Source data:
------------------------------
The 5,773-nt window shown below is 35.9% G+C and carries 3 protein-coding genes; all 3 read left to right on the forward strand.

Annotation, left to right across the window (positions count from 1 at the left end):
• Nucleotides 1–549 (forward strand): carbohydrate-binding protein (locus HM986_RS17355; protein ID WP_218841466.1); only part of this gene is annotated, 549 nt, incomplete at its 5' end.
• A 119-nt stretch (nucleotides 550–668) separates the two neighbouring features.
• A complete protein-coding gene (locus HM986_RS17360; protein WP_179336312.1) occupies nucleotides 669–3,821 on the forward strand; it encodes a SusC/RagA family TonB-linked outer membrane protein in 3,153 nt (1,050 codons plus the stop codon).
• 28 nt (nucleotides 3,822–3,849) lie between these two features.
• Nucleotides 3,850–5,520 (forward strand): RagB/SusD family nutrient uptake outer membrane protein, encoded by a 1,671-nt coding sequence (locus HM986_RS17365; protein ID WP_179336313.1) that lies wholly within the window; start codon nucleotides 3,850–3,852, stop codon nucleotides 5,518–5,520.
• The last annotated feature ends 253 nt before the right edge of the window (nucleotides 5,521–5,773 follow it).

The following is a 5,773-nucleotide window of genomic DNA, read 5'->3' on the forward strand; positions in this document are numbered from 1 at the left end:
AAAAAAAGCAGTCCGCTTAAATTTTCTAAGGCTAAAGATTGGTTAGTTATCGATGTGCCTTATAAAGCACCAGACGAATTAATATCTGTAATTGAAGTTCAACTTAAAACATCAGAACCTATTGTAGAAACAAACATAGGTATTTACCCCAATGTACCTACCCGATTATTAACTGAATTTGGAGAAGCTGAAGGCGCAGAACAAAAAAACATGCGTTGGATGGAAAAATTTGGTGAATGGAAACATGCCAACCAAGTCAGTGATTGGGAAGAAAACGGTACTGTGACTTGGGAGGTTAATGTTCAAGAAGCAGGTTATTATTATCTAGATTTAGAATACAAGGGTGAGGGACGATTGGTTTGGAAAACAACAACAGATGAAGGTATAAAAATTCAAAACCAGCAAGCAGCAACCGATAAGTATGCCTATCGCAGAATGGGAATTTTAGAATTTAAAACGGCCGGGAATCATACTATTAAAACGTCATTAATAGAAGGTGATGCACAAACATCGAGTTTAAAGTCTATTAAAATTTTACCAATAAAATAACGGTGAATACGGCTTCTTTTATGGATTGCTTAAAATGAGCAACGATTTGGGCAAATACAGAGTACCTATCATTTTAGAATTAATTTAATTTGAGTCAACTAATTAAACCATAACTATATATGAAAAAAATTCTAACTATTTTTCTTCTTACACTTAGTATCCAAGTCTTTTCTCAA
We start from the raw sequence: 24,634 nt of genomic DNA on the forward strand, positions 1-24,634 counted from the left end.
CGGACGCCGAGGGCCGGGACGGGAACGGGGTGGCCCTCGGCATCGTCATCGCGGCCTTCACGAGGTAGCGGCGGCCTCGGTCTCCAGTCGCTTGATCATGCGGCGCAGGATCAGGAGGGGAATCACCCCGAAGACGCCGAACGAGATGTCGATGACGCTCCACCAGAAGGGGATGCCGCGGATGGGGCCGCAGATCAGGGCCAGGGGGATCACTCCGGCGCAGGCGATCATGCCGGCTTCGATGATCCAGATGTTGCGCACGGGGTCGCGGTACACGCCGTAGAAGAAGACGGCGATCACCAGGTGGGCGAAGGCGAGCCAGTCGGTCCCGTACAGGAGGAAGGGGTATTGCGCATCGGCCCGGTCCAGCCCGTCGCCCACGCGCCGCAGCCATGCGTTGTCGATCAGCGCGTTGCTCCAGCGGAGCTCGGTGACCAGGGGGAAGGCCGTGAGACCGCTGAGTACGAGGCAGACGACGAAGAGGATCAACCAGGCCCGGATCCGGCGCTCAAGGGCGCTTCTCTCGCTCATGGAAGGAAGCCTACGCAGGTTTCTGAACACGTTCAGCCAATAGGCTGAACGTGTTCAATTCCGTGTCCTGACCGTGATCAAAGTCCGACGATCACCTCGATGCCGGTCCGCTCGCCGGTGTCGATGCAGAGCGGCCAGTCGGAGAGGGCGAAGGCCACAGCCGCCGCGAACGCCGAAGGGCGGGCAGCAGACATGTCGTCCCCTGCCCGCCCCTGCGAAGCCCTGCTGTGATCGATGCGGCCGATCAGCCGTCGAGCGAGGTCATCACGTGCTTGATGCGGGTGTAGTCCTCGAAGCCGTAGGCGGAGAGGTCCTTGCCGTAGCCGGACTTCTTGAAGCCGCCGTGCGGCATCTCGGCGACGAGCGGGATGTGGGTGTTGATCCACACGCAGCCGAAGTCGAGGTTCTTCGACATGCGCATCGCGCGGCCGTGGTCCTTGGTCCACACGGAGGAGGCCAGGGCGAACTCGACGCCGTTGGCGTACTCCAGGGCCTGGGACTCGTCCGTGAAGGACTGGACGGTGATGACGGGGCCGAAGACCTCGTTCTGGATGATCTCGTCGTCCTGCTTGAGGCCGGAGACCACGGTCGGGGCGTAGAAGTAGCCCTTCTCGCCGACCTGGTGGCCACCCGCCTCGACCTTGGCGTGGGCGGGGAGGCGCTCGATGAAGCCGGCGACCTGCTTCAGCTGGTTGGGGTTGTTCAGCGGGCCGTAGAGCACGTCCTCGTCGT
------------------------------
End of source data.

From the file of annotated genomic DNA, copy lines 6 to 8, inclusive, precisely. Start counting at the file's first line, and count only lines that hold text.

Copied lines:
• 28 nt (nucleotides 3,822–3,849) lie between these two features.
• Nucleotides 3,850–5,520 (forward strand): RagB/SusD family nutrient uptake outer membrane protein, encoded by a 1,671-nt coding sequence (locus HM986_RS17365; protein ID WP_179336313.1) that lies wholly within the window; start codon nucleotides 3,850–3,852, stop codon nucleotides 5,518–5,520.
• The last annotated feature ends 253 nt before the right edge of the window (nucleotides 5,521–5,773 follow it).